Alta M Young

Brief Life History of Alta M

When Alta M Young was born on 9 May 1905, in Kane, Greene, Illinois, United States, her father, Charles F. Young, was 29 and her mother, Margaret "Maggie" Moses, was 24. She married Johnie Hearn on 28 October 1923, in De Witt, Arkansas, Arkansas, United States. They were the parents of at least 1 daughter. She lived in Rosedale, Jersey, Illinois, United States in 1910 and LaGrue, Arkansas, Arkansas, United States in 1920. She died on 13 July 1929, in De Witt, Arkansas, Arkansas, United States, at the age of 24, and was buried in De Witt, Arkansas, Arkansas, United States.

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Family Time Line

Johnie Hearn
1899–1974
Alta M Young
1905–1929
Marriage: 28 October 1923
Syble Irene Hearn Schwede
1924–2012

Sources (6)

  • Alta Young in household of Charles Young, "United States Census, 1910"
  • Arkansas, U.S., County Marriages Index, 1837-1957
  • Alta Young Hearn in entry for Syble Irene Hearn Schwede, "United States, GenealogyBank Obituaries, 1980-2014"

Spouse and Children

World Events (8)

1906 · Saving Food Labels

The first of many consumer protection laws which ban foreign and interstate traffic in mislabeled food and drugs. It requires that ingredients be placed on the label.

1906 · Diamonds Found Near Murfreesboro

In a 37- acre plowed field in  a state park in Murfreesboro, Arkansas visitors are able to go looking for diamonds. This was the site for the first diamond discovery in 1906. Through the years more than 33,100 diamonds have been found at the Crater of Diamonds. 

1912 · The Girl Scouts

Like the Boy Scouts of America, The Girl Scouts is a youth organization for girls in the United States. Its purpose is to prepare girls to empower themselves and by acquiring practical skills.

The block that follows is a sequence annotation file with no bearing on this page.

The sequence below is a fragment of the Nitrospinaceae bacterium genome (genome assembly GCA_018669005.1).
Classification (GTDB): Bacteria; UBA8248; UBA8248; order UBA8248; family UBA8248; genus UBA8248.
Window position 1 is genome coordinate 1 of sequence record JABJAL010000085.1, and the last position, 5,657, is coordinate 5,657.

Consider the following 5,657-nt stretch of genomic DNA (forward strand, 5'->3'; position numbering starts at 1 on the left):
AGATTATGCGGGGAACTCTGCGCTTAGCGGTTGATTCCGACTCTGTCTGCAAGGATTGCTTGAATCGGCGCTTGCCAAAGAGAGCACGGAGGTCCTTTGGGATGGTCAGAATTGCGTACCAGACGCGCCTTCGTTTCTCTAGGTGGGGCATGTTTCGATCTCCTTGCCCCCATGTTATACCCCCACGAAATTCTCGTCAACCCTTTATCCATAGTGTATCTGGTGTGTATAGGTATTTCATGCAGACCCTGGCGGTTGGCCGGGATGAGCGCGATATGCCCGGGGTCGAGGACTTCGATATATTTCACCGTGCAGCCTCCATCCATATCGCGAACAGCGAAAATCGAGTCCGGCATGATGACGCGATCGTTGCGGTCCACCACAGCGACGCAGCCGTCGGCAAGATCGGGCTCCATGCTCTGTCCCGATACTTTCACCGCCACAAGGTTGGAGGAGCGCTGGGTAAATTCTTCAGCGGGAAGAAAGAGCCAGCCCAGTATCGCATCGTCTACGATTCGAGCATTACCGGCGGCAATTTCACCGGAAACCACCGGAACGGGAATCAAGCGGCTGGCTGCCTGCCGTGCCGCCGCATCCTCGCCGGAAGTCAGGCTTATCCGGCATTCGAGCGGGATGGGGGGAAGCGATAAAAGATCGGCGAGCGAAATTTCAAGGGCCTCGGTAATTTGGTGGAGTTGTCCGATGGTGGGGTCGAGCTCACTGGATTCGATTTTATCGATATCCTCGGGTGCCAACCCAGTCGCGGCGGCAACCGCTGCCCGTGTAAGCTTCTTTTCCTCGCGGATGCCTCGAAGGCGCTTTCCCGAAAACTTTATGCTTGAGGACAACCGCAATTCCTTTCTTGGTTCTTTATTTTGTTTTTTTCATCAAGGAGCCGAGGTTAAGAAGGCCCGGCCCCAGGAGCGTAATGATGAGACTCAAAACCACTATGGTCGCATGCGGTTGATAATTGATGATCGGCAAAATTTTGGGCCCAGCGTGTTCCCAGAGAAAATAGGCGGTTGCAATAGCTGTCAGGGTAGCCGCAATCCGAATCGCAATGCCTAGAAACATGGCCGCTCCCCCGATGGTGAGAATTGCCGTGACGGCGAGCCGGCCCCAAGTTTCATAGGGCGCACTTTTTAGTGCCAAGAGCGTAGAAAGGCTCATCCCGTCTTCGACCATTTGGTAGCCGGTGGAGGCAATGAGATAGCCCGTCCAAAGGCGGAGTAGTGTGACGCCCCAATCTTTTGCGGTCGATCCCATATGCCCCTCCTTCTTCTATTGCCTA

Name Meaning

English, Scottish, and northern Irish: nickname from Middle English yong ‘young’ (Old English geong), used to distinguish a younger man from an older man bearing the same personal name (typically, father and son). In Middle English this name is often found with the Anglo-Norman French definite article, for example Robert le Yunge. In Gaelic-speaking areas of Scotland this was widely used as an English equivalent of the Gaelic nickname Og ‘young’; see Ogg . This surname is also very common among African Americans.

Americanized form (translation into English) of various European surnames meaning ‘young’ or similar, notably German Jung , Dutch Jong and De Jong , and French Lejeune and Lajeunesse .

Americanized form of Swedish Ljung: topographic or an ornamental name from ljung ‘(field of) heather’, or a habitational name from a placename containing this word, e.g. Ljungby.

Dictionary of American Family Names © Patrick Hanks 2003, 2006.

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